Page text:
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Most Popular Japanese Language Product Types
Baby - Kindergarten
My First Bilingual Book of Numbers in Japanese & English
Children's Books
Teach Me Everyday Japanese Volume 1
Listen and Learn Japanese (Audio Cassette and Book)
Japanese Dictionary (Paperback)
Japanese Crossword Puzzles Using Roomaji (Paperback)
Handheld Dictionary
Japanese<>English Electronic Handheld Dictionary Canon Wordtank V330
Harry Potter
Harry Potter in Japanese [1] in Japanese (Paperback)
Keyboard for Japanese Black USB Keyboard for Windows
Keyboard Stickers
Keyboard Stickers for Japanese (blue)
LSP - Language Learning Japanese SE
Microsoft Windows
Japanese Microsoft Windows NT Server 4.0 w/5-Client License - (Retail Box Version)
Zatoichi - The Return of Masseur Ichi (VHS)
Software - Mac
Japanese PageMaker 7.0J Plus Mac
Software - Windows
Japanese Text Speech Software
Atlas Honyaku Pro V. 14
Rough Guide to Japanese Dictionary Phrasebook 2 (Rough Guide Phrasebooks) (Japanese and English Edit
Word Processing
TwinBridge Japanese Partner 6.5 for Win 2000/XP/Vista/7
All Japanese language product types

Language Information

Japanese, spoken by more than 125 million people in Japan, ranks among the top ten languages of the world.

No definite link has been established between Japanese and any other language, living or dead. Though it adopted the Chinese picto-graphic characters in the 3rd century A.D., Japanese is not, as is sometimes thought, genetically related to Chinese. Japanese does resemble Korean in grammatical structure, and though some scholars have suggested that they are related, this remains to be proven.

The Japanese ideographs, known as kanji, number in the thousands. An educated person can read 10,000 of them and the government has published a list of 1,850 that it considers basic. The kanji designate the chief meaningful words of the language-nouns, verbs, and adjectives. They are, however, supplemented by the kana, or syllabic characters, which are used chiefly to designate suffixes, particles, conjunctions, and other grammatical forms. There are two types of kana, each consisting of fifty characters: the hiragana, which is cursive in shape and in general use, and the katakana, which is angular in shape and is used mainly in imperial proclamations and in the transcription of foreign words. Each kana character stands for a single syllable rather than for a whole word. Theoretically any Japanese word can be written exclusively in the kana (children's primers are written entirely in katakana) but the large number of homonyms in the language makes this impractical. Modern Japanese, therefore, is written with a mixture of kanji and kana characters. As can be seen in the passage below, the kana are easily distinguishable from the kanji by their greater simplicity of design.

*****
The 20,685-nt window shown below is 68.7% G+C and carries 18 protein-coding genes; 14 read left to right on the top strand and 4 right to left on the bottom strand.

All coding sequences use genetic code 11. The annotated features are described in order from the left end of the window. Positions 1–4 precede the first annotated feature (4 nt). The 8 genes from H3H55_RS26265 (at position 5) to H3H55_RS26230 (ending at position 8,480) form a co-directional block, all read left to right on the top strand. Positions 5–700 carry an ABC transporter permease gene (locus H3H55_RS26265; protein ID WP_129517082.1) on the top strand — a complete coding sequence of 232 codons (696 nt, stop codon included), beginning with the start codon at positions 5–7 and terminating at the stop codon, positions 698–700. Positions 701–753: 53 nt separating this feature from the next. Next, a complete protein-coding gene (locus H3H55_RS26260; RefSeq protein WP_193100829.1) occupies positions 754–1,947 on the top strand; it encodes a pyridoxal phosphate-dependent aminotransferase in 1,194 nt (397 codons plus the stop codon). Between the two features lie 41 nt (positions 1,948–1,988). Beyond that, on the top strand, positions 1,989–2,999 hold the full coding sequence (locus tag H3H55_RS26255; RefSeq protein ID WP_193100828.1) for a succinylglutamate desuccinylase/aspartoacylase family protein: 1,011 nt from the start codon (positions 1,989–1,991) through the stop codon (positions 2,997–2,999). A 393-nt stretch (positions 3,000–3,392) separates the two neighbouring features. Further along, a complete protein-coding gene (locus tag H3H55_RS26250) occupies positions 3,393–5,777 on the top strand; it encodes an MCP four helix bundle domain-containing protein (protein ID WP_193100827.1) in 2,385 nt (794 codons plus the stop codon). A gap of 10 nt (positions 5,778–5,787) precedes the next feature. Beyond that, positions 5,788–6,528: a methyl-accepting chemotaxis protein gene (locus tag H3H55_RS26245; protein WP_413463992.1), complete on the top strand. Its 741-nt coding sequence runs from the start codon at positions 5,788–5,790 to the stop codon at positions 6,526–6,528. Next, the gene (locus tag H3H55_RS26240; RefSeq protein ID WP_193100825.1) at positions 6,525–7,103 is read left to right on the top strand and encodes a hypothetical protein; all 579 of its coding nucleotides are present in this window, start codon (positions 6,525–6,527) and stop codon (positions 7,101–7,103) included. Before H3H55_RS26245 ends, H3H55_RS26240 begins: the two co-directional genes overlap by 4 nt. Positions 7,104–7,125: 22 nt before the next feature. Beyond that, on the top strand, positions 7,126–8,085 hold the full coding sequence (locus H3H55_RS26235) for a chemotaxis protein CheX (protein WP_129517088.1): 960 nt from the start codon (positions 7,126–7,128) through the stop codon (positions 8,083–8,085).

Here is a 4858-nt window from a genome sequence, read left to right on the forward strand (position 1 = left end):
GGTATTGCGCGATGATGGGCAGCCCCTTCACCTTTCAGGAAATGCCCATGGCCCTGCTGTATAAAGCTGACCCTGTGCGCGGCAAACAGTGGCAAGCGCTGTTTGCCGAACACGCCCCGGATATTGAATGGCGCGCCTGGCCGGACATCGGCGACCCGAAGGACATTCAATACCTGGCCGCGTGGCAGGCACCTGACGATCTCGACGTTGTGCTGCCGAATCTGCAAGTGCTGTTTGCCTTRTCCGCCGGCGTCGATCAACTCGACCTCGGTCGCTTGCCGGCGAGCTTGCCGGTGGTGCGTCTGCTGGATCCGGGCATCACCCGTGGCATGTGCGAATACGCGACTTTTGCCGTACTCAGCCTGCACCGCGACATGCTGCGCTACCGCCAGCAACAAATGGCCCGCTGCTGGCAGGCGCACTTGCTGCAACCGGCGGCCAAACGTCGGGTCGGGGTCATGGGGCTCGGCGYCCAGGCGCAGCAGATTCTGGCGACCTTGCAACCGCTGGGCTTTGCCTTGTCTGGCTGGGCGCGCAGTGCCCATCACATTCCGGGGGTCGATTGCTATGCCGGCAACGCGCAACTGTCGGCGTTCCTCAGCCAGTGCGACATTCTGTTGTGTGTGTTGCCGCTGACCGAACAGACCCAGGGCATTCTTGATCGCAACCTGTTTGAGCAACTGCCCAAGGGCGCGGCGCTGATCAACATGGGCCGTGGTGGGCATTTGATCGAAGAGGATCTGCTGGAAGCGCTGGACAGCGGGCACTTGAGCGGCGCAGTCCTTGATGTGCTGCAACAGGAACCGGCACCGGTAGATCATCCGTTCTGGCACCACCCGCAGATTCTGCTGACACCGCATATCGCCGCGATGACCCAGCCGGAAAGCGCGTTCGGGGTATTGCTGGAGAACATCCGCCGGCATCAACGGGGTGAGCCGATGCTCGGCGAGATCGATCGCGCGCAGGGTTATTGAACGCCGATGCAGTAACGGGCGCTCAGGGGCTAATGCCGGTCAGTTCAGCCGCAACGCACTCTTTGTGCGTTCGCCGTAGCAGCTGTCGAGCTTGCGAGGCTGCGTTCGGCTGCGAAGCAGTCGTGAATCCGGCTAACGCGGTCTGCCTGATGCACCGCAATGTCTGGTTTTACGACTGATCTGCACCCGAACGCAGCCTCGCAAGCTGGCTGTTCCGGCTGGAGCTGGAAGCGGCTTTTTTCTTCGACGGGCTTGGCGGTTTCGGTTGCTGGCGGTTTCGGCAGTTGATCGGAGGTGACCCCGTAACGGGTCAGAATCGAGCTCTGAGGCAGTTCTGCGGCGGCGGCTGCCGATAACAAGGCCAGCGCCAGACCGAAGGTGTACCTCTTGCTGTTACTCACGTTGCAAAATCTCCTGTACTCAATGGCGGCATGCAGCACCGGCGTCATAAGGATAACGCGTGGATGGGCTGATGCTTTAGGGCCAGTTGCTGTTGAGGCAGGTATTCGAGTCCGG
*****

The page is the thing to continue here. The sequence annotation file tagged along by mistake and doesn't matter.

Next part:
Japanese is generally written vertically beginning on the right, but many texts today are written horizontally to permit the inclusion of English words, Arabic numerals, and mathematical and chemical formulas. Though various movements over the years have advocated the adoption of the Roman script, native tradition and the great Japanese literary heritage militate against such a change.

English words of Japanese origin include kimono, geisha, sukiyaki, hibachi, jiujitsu, karate, samurai, hara-kiri, and kamikaze.

Yasunari Kawabata was the winner of the Nobel Prize for Literature in 1968.

Japanese is spoken/used in the following countries:
Brazil, Guam (U.S.), Hawaii (U.S. State), Japan, Palau (Republic of), Peru, Taiwan, United States of America.

Language Family
Family: Independent

Copyright © Kenneth Katzner, The Languages of the World, Published by Routledge.

Writing Sample

Writing Sample


The Milky Way. Shimamura too looked up, and he felt himself floating into the Milky Way. Its radiance was so near that it seemed to take him up into it. Was this the bright vastness the poet Basho saw when he wrote of the Milky Way arched over a stormy sea? The Milky Way came down just over there, to wrap the night earth in its naked embrace. There was a terrible voluptuousness about it. Shimamura fancied that his own small shadow was being cast up against it from the earth. Each individual star stood apart from the rest, and even the particles of silver dust in the luminous clouds could be picked out, so clear was the night. The limitless depth of the Milky Way pulled his gaze up into it.